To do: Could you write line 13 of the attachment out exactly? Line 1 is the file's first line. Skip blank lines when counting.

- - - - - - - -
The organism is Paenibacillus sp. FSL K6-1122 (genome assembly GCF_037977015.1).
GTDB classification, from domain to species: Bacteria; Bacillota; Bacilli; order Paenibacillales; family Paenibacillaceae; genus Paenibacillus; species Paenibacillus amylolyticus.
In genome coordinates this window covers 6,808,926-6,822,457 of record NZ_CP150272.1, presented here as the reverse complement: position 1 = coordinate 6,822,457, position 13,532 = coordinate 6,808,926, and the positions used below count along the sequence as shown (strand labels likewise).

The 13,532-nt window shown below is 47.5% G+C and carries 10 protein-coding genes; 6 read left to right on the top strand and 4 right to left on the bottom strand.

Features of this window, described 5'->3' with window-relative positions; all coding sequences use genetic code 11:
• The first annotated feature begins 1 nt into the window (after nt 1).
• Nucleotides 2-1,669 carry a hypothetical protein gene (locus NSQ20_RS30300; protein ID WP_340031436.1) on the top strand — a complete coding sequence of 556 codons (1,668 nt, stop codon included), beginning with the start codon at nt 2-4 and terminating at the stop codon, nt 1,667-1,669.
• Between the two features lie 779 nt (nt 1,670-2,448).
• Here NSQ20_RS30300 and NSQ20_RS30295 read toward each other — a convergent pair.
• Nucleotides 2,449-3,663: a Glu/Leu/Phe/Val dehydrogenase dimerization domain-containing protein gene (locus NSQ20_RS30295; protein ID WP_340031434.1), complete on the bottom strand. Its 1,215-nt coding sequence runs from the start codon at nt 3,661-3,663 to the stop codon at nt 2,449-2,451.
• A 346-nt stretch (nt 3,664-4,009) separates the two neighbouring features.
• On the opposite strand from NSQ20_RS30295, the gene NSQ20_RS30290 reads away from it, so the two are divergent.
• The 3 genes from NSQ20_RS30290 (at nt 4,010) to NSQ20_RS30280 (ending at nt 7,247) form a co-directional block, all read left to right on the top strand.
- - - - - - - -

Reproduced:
• The 3 genes from NSQ20_RS30290 (at nt 4,010) to NSQ20_RS30280 (ending at nt 7,247) form a co-directional block, all read left to right on the top strand.